Tires Rushing by in the Rain, Martyn Joseph. Is there anyone better than Joseph to deliver acoustic takes on Springsteen's catalogue?

Label: Pipe Records
Time: 17 Tracks / 62 minutes

If Bruce Springsteen had grown up in Cardiff, rather than New Jersey, his songs may well have sounded like Joseph's. Both identify with the working man in songs about finding hope, despite living in a place that offers too little work and few prospects; both display a hunger for justice and both try to make sense of life from a spiritual viewpoint.

Joseph has long included Springsteen's work in his albums and performances, so this acoustic compilation makes absolute sense. More importantly, it works.

No one is expecting these versions to always beat The Boss's, but they often work as a very strong complement. Where the content of the more driven songs can sometimes get lost in the euphoria of a band performance, Joseph's raw, stripped back renditions expose the heart of the lyrics and bring out the emotions differently.

Absolute classics like "The Ghost of Tom Joad" have been well-covered in various genres (for example, by Solas, as reviewed on this site), but certainly succeed as brilliant material for Joseph's emotive delivery.

Some songs will work better for those who have lived with Springsteen over decades and intuitively get the songs as part of his journey. At first hearing, some tracks can sound as though they have a shallow focus. Three songs in a row that mention 'promise' can seem like Springsteen has too few ideas. However, those who know that "The Promise" is a remorseful follow-up to "Thunder Road" will pay more attention to why Joseph places "Blood Brothers" in between. Its road themes and disillusioned words make it an ideal bridge:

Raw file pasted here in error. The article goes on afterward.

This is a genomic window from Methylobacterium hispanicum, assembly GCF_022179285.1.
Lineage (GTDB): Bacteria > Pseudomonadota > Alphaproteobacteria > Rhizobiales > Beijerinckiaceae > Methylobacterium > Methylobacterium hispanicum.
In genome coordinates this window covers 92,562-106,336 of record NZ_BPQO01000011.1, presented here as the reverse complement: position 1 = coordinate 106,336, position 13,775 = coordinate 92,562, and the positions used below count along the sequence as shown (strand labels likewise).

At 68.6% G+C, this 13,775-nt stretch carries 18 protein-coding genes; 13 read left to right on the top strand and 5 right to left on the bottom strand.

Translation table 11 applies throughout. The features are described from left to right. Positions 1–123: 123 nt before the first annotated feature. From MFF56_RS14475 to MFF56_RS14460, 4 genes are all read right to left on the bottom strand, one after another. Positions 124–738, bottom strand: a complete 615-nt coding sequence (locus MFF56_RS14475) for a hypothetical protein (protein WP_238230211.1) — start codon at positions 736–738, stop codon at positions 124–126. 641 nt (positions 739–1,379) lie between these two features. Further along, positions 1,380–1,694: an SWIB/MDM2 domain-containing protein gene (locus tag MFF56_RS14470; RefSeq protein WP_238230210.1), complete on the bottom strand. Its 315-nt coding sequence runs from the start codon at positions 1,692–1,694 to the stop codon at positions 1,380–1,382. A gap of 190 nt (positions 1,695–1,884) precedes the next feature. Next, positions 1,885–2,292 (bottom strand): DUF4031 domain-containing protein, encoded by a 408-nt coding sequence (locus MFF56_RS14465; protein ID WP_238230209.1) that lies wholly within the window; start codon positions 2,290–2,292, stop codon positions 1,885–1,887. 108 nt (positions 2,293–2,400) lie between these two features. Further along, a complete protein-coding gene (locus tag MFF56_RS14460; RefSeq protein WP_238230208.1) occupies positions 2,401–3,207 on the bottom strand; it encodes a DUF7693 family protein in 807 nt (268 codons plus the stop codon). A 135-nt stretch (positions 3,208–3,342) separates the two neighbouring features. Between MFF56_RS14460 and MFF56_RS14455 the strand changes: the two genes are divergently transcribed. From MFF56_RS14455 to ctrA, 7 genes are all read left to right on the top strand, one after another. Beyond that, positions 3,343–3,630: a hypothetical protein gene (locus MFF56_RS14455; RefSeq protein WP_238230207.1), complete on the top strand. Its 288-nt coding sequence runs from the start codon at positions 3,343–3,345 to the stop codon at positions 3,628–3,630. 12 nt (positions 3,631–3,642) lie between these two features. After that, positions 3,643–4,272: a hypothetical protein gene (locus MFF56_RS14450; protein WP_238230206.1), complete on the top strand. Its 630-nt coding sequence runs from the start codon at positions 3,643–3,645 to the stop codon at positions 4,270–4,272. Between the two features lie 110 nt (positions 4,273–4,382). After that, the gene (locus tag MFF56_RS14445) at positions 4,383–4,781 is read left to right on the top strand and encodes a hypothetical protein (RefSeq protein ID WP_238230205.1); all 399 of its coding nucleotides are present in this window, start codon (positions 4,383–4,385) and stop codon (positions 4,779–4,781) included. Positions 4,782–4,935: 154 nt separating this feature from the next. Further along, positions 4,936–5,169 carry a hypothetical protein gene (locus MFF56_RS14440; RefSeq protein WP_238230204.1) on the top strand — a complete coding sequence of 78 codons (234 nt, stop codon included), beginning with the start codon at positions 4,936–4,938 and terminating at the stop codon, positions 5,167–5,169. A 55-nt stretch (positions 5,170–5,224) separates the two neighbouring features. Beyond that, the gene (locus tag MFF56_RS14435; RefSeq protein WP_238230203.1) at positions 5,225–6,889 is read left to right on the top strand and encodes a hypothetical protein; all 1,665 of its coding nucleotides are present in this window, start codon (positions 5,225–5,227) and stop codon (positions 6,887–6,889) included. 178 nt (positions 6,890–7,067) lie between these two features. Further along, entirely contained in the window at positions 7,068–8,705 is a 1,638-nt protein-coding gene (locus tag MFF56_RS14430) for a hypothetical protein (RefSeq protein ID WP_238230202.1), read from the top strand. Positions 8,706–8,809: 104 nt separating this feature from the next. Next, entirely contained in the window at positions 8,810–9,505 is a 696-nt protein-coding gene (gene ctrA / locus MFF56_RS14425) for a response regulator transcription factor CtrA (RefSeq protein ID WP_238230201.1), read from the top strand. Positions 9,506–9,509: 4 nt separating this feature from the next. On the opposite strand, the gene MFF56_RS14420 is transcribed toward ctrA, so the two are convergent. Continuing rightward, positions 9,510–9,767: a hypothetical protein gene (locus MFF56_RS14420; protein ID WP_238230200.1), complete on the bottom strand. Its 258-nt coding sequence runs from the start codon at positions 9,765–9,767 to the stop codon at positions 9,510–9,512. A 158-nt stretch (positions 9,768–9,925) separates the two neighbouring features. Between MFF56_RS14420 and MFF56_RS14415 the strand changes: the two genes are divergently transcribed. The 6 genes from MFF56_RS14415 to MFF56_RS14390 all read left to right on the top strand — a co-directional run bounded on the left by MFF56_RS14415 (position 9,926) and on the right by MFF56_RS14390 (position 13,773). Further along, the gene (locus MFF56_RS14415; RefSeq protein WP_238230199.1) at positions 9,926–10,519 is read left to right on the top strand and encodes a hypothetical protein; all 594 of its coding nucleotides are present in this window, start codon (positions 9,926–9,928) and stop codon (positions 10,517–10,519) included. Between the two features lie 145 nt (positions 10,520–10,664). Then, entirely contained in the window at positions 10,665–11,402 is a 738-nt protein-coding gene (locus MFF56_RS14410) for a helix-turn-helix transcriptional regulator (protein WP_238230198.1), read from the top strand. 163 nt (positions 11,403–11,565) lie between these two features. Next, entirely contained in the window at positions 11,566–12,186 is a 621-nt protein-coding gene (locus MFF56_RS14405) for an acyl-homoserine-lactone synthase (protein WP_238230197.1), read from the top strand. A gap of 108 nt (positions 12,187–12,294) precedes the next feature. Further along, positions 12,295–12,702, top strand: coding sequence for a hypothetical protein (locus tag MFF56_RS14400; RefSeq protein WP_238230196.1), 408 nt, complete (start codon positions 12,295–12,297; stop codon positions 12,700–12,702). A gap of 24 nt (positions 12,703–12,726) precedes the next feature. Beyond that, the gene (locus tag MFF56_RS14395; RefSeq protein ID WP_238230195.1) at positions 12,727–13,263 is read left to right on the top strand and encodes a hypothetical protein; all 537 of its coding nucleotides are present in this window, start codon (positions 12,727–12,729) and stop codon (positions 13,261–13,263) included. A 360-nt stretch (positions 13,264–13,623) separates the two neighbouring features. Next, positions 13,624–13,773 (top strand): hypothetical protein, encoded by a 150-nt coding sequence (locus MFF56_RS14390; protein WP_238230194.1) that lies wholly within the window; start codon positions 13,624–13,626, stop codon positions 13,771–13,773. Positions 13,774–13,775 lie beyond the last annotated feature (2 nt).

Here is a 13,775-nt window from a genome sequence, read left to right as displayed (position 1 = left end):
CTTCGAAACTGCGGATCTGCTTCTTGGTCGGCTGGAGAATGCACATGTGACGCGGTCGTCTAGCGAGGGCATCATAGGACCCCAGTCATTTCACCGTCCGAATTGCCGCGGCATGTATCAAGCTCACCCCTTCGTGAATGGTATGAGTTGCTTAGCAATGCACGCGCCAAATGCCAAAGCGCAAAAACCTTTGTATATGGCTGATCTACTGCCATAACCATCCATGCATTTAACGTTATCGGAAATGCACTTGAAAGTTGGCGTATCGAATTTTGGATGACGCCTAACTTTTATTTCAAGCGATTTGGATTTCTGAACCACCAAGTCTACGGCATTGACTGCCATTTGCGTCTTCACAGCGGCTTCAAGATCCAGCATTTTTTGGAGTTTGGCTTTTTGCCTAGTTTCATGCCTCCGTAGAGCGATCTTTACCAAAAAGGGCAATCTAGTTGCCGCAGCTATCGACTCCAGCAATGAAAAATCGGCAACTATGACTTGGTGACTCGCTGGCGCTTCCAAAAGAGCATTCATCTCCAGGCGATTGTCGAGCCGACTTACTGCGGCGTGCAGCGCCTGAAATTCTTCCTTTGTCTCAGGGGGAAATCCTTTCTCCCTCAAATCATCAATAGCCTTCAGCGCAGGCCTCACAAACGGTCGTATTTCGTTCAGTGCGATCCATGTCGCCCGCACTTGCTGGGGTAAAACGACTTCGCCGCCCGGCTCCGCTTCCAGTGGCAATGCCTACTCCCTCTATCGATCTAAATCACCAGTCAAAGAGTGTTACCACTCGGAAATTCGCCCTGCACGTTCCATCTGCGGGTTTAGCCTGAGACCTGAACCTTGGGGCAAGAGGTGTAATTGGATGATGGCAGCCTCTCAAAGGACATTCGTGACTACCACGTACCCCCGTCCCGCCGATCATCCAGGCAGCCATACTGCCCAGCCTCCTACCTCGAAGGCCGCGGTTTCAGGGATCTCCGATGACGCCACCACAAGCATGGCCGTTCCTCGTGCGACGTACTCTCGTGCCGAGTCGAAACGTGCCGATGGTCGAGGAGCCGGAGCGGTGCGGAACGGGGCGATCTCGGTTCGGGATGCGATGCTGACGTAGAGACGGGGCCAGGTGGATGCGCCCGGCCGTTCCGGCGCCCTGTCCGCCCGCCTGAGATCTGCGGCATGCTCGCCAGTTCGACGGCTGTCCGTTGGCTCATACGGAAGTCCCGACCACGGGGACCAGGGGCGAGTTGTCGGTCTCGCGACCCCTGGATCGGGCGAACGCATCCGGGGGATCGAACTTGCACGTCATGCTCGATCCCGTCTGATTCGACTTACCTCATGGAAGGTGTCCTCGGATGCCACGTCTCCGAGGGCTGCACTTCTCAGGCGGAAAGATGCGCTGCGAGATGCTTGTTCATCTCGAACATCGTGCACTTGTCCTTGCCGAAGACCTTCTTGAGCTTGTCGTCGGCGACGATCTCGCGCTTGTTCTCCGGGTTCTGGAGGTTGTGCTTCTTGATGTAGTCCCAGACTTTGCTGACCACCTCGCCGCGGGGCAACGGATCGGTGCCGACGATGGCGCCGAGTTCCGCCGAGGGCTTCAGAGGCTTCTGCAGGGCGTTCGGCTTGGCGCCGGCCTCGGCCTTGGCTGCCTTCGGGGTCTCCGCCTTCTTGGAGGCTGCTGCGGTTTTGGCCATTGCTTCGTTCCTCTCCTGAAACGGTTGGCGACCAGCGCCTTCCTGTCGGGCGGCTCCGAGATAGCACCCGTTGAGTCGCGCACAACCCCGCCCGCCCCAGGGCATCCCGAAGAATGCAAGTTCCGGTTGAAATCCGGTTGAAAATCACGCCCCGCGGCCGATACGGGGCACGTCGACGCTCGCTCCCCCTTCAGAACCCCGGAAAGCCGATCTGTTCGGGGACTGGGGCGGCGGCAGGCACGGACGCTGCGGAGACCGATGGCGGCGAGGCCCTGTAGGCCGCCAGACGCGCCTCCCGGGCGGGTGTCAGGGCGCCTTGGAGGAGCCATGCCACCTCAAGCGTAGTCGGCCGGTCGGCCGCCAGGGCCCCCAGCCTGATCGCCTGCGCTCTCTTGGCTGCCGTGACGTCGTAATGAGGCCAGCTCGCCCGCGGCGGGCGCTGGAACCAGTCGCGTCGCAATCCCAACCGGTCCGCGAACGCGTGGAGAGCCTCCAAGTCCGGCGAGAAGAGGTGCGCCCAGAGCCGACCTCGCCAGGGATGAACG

"Now the hardness of this world slowly grinds your dreams away,
Makin' a fool's joke out of the promises we make
And what once seemed black and white turns to so many shades of gray.
We lose ourselves in work to do and bills to pay
And it's a ride, ride, ride, and there ain't much cover
With no one runnin' by your side, my blood brother."

Then, as if to reinforce the point, he ends the collection on ukulele, playing "No Surrender," with its lines, "We swore blood brothers against the wind... we made a promise we swore we'd always remember."

Maybe he has been friendly with Show of Hands' Steve Knightley for too long, but Joseph tends to write downers more easily than upbeat songs. Here, songs like "Land of Hope and Dreams" help redress the balance.

These acoustic versions don't always work: "Badlands" and "The Rising," are enjoyable in their own right, but most will be comparing them with the original band versions, against which they sound a little thin. But that's the beauty of a good covers album: it re-interprets the core song, rather than replacing it or being a pointless copy.

Joseph plays the tracks rough and demo-like, letting the writing show through without any buffing. He sounds very comfortable in these songs, which exude a natural kinship with each other, and feel more cohesive as a collection than, say, his own Songs for the Coming Home.

Music critic and Springsteen biographer Dave Marsh has written in the liner notes, "Forty years into Springsteen's career, no other artist I can think of has tried any such thing, even though Bruce has for many of those years ranked as one of the finest songwriters rock ever produced."

Joseph has not just tackled the project, but made it a selection of songs that inspire him. It may be Springsteen's songs, but it's a Martyn Joseph album.

Derek Walker

{module Possibly Related Articles - Also search our Legacy Site}